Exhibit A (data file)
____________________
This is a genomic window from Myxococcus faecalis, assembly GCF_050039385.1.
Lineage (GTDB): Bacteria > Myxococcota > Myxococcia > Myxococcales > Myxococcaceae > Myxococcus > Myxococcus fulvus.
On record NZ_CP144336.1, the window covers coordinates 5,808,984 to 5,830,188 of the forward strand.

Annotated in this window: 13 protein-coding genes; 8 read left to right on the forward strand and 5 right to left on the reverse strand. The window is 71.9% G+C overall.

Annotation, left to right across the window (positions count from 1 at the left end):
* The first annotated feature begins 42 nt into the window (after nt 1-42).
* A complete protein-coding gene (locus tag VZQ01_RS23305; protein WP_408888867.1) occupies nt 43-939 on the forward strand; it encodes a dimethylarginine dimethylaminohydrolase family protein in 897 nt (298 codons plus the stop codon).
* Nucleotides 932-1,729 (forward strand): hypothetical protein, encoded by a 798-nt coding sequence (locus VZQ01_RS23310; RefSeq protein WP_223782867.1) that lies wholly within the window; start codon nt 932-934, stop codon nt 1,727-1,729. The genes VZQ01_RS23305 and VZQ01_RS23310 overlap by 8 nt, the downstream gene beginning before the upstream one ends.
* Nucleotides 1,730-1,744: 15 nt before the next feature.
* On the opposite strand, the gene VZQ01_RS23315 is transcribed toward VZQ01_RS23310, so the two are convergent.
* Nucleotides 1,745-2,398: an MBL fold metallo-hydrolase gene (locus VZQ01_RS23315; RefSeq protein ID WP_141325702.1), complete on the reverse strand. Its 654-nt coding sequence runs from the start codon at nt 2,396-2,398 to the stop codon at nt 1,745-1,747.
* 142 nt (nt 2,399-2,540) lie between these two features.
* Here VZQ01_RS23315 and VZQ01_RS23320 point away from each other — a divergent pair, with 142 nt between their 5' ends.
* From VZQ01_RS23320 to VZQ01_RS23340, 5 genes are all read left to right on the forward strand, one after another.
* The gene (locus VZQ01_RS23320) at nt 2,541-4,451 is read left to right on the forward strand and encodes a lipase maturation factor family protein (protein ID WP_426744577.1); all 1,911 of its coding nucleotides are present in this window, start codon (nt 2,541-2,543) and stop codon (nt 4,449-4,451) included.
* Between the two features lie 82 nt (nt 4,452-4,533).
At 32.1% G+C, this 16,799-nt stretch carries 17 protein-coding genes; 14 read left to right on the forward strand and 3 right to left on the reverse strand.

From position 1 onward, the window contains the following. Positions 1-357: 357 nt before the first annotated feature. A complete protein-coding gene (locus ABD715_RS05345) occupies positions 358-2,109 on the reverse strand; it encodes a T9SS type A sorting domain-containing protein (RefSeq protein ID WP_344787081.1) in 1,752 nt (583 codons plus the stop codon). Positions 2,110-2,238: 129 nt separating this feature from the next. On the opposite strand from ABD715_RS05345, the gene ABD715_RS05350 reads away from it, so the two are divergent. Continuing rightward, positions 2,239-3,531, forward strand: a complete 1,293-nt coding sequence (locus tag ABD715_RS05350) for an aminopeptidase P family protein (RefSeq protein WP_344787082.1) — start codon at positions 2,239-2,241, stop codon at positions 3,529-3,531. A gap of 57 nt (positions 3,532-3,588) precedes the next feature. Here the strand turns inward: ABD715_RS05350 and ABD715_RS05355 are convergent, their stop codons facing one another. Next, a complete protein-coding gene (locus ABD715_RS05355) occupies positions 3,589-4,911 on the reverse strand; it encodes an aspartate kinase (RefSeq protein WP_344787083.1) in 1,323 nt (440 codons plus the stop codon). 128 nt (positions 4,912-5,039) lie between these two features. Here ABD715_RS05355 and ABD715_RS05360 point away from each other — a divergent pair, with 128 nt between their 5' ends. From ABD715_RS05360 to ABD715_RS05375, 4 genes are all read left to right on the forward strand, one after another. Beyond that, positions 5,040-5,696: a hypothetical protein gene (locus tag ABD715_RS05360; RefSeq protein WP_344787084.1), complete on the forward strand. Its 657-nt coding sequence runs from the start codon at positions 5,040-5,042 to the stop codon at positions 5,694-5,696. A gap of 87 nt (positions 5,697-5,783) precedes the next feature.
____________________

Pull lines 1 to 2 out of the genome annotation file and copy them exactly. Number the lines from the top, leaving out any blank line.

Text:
This is a genomic window from Myxococcus faecalis, assembly GCF_050039385.1.
Lineage (GTDB): Bacteria > Myxococcota > Myxococcia > Myxococcales > Myxococcaceae > Myxococcus > Myxococcus fulvus.